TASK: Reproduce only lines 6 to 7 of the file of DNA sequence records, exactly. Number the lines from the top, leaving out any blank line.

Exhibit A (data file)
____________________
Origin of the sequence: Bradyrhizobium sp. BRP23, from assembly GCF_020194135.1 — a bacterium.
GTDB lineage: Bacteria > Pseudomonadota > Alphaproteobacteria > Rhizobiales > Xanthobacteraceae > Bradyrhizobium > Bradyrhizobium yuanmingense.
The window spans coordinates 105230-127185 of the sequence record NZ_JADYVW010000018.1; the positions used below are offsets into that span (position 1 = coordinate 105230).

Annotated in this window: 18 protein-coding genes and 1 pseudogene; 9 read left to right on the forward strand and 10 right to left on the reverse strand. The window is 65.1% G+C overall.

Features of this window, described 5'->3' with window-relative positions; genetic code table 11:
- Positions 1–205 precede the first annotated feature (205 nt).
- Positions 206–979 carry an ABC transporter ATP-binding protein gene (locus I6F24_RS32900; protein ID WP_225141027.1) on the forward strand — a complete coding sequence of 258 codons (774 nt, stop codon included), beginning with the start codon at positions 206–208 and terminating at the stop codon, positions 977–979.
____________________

- Positions 1–205 precede the first annotated feature (205 nt).
- Positions 206–979 carry an ABC transporter ATP-binding protein gene (locus I6F24_RS32900; protein ID WP_225141027.1) on the forward strand — a complete coding sequence of 258 codons (774 nt, stop codon included), beginning with the start codon at positions 206–208 and terminating at the stop codon, positions 977–979.